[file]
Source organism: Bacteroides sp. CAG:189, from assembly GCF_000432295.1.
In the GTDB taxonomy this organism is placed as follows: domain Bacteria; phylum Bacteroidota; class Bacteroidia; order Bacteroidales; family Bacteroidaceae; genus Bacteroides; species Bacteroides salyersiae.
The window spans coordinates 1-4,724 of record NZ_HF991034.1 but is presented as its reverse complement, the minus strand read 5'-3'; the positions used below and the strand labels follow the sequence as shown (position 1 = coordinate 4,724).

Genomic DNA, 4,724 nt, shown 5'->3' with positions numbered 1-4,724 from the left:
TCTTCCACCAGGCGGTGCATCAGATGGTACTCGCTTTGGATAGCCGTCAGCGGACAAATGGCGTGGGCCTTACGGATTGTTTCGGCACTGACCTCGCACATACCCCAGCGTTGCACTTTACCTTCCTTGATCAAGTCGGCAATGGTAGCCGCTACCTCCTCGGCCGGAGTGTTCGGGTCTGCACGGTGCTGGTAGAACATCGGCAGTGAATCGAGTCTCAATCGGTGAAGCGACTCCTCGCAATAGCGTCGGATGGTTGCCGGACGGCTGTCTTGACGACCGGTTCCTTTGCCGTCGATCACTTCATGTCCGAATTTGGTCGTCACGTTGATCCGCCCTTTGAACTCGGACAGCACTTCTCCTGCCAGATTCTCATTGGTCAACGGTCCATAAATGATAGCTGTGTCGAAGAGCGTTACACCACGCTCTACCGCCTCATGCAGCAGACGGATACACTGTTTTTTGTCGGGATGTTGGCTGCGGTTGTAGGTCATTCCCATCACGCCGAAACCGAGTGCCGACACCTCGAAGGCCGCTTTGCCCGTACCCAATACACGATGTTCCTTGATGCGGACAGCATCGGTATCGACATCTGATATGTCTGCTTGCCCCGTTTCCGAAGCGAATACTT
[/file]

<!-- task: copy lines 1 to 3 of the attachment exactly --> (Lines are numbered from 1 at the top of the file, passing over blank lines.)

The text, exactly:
Source organism: Bacteroides sp. CAG:189, from assembly GCF_000432295.1.
In the GTDB taxonomy this organism is placed as follows: domain Bacteria; phylum Bacteroidota; class Bacteroidia; order Bacteroidales; family Bacteroidaceae; genus Bacteroides; species Bacteroides salyersiae.
The window spans coordinates 1-4,724 of record NZ_HF991034.1 but is presented as its reverse complement, the minus strand read 5'-3'; the positions used below and the strand labels follow the sequence as shown (position 1 = coordinate 4,724).